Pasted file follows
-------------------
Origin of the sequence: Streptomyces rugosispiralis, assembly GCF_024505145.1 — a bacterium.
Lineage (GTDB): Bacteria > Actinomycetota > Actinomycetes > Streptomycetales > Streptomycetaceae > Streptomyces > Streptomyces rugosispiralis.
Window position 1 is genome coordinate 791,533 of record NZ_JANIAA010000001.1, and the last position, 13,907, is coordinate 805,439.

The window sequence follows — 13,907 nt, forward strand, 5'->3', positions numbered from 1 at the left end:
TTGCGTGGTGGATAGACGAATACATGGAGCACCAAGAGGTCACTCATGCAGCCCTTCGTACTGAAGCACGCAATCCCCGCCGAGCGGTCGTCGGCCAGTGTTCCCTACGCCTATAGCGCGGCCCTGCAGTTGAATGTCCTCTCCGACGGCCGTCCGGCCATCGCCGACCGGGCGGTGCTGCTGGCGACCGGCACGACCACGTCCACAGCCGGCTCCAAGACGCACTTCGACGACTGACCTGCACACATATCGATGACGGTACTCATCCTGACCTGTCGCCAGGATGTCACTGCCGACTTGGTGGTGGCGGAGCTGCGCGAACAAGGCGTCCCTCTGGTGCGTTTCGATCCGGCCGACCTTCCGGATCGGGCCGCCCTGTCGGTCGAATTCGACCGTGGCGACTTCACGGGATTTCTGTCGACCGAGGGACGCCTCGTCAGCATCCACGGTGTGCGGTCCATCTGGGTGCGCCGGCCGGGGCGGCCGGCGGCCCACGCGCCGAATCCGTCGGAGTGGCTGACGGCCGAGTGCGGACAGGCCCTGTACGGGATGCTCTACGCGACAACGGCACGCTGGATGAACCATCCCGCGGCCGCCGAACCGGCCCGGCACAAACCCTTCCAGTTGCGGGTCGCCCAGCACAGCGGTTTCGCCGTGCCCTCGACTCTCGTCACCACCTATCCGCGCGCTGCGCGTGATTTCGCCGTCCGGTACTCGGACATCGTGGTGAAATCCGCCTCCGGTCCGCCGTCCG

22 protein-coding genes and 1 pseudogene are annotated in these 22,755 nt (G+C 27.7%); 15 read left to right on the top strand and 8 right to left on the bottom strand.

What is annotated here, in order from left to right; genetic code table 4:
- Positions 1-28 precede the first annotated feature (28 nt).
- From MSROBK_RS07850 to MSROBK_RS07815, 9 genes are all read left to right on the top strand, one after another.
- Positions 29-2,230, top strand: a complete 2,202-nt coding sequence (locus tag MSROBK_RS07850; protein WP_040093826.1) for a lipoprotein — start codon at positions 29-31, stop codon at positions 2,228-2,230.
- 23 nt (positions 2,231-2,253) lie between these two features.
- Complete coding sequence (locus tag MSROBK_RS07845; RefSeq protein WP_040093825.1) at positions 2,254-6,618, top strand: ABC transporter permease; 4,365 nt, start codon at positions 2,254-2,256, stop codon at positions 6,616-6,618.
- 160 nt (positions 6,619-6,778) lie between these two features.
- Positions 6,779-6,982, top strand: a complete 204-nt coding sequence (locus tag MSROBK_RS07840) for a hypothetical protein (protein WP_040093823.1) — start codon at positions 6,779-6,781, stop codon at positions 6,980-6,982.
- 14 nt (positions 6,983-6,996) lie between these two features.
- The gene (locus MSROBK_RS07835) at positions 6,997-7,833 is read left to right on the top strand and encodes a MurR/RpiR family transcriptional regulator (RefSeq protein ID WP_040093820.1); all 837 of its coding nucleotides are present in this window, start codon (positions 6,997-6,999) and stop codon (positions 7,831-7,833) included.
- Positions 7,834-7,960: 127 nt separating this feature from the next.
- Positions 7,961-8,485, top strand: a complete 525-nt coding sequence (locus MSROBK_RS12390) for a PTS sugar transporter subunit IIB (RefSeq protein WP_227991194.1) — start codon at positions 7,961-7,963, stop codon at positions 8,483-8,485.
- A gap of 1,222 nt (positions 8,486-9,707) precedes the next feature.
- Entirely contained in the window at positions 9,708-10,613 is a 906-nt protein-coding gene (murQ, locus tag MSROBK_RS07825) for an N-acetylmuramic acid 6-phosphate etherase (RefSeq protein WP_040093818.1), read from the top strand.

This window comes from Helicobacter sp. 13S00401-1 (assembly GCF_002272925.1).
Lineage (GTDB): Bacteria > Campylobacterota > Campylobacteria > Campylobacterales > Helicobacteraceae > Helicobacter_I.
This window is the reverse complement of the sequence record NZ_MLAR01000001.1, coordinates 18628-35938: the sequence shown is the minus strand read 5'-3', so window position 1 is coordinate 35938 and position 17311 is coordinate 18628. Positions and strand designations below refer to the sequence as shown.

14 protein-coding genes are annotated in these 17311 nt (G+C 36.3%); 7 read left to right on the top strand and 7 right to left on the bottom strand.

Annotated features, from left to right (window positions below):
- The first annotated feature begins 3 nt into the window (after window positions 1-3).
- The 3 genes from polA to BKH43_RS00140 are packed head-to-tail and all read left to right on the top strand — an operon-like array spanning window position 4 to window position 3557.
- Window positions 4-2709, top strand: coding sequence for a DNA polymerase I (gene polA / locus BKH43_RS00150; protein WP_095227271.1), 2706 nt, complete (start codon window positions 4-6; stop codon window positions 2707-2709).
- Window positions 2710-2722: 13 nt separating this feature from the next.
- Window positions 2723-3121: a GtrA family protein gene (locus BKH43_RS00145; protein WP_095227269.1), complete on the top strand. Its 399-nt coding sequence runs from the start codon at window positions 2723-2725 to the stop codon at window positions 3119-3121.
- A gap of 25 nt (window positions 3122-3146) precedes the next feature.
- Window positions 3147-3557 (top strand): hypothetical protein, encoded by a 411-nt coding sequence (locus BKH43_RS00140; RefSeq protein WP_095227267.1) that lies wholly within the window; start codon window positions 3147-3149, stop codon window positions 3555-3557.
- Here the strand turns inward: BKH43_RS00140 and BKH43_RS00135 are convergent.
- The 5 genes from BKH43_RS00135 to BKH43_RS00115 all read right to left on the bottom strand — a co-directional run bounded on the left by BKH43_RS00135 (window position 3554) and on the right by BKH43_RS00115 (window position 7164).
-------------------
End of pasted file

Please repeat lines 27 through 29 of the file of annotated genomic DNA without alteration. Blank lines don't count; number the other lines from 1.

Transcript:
- The 3 genes from polA to BKH43_RS00140 are packed head-to-tail and all read left to right on the top strand — an operon-like array spanning window position 4 to window position 3557.
- Window positions 4-2709, top strand: coding sequence for a DNA polymerase I (gene polA / locus BKH43_RS00150; protein WP_095227271.1), 2706 nt, complete (start codon window positions 4-6; stop codon window positions 2707-2709).
- Window positions 2710-2722: 13 nt separating this feature from the next.